A third attempt by 617 and 9 Squadrons to bomb the ship was carried out in November, the aircraft being dispatched to their forward bases in Scotland on the 11th and the raid being carried out the following day. This time weather conditions were good all the way to the target, a clear sky offering excellent visibility. Everything was at last in favour of a successful attack, and the bombs rained down—several direct hits saw the battleship roll over to port and lie on its side. Another victory for the Lancaster.

The unit dropped the first of the new 22,000-pound Grand Slam bombs in March 1945, when two 617 Lancaster B.I (Specials) attacked the Bielefeld railway viaduct in Germany. A few days later, the Arnsberg viaduct received similar treatment. The unit’s last high-profile operation of the war came on April 25, when Hitler’s ‘Berghof’ home and the Eagle’s Nest at Berchtesgaden in Bavaria were among the targets. Nine 12,000-pound Tallboys were aimed at the Berghof and three at the Eagle’s Nest, though the crews were not able to assess the damage due to smoke obscuring the targets.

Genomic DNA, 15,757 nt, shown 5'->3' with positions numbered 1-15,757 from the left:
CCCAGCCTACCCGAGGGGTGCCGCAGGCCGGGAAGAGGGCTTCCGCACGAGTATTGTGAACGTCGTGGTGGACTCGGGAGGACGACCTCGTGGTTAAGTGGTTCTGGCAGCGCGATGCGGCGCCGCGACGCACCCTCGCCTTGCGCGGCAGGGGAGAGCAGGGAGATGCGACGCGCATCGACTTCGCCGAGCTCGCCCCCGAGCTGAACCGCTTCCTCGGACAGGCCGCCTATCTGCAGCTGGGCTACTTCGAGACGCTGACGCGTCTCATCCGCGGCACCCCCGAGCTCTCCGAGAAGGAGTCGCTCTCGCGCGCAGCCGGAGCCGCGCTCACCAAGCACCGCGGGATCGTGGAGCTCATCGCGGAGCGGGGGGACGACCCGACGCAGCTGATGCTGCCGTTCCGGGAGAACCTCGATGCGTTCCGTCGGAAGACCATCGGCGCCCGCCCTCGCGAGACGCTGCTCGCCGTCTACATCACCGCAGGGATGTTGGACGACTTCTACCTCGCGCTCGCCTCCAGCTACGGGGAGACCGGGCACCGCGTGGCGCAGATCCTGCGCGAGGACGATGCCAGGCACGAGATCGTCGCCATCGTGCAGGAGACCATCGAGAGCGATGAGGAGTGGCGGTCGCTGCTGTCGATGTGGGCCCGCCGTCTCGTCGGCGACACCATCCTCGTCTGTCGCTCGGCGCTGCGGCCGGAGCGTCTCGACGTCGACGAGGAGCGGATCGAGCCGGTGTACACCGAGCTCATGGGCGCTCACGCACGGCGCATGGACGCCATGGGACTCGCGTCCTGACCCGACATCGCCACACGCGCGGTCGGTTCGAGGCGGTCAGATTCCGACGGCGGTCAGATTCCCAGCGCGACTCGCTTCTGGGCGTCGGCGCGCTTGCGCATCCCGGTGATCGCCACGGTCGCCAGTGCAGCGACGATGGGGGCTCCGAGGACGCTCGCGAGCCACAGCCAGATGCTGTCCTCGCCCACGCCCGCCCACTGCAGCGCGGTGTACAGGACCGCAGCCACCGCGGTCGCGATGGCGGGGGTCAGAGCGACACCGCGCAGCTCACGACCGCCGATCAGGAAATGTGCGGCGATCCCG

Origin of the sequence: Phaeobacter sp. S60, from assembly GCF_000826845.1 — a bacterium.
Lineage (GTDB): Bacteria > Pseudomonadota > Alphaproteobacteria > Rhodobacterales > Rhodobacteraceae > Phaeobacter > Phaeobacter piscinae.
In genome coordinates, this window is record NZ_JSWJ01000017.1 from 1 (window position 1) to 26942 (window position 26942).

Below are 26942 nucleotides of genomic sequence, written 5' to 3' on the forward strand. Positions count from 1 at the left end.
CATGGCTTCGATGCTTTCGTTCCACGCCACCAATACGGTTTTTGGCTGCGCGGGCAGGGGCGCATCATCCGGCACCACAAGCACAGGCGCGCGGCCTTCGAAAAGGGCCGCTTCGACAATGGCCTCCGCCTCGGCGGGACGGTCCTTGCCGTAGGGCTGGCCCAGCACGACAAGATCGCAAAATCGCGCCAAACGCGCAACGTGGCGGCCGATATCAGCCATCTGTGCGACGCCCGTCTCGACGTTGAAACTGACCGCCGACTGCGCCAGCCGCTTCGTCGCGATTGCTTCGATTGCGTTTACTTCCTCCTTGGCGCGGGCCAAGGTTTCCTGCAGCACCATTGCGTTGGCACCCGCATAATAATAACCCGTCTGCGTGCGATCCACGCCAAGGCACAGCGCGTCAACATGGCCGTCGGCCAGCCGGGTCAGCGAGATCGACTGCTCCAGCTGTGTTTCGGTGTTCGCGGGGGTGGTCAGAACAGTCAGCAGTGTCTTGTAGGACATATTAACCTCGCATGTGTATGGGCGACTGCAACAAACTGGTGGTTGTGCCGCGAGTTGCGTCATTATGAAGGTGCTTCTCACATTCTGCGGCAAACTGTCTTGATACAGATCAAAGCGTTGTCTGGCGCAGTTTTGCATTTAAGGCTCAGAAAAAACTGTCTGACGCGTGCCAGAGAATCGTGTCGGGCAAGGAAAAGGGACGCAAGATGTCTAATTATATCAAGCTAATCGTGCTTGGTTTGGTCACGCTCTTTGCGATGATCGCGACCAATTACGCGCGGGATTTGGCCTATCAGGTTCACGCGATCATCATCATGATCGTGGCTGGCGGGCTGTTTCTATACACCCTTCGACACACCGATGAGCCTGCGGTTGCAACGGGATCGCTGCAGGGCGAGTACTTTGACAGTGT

Flying high above the Deutsche Vacuum AG oil refinery and storage depot in Bremen, Germany, an Avro Lancaster of Polish No. 300 Squadron delivers its payload on the smoke obscured target.
Flying high above the Deutsche Vacuum AG oil refinery and storage depot in Bremen, Germany, an Avro Lancaster of Polish No. 300 Squadron delivers its payload on the smoke obscured target.

Although the missions listed above are some of the highest profile, other Lancaster units fought equally hard to bring down Hitler’s regime. By the end of the war in Europe, crews had flown around 156,000 sorties and dropped 608,612 tons of bombs. Some 3,250 Lancs were lost in action. On average they completed just 21 sorties before being lost or written off, although around 35 made it past the 100-mission mark.

As the Nazi war machine buckled in the spring of 1945, Bomber Command aircraft—including many Lancasters—flew mercy missions over a region of the occupied Netherlands, dropping food to starving civilians as part of Operation Manna. Lancs were later used to bring Allied prisoners of war home.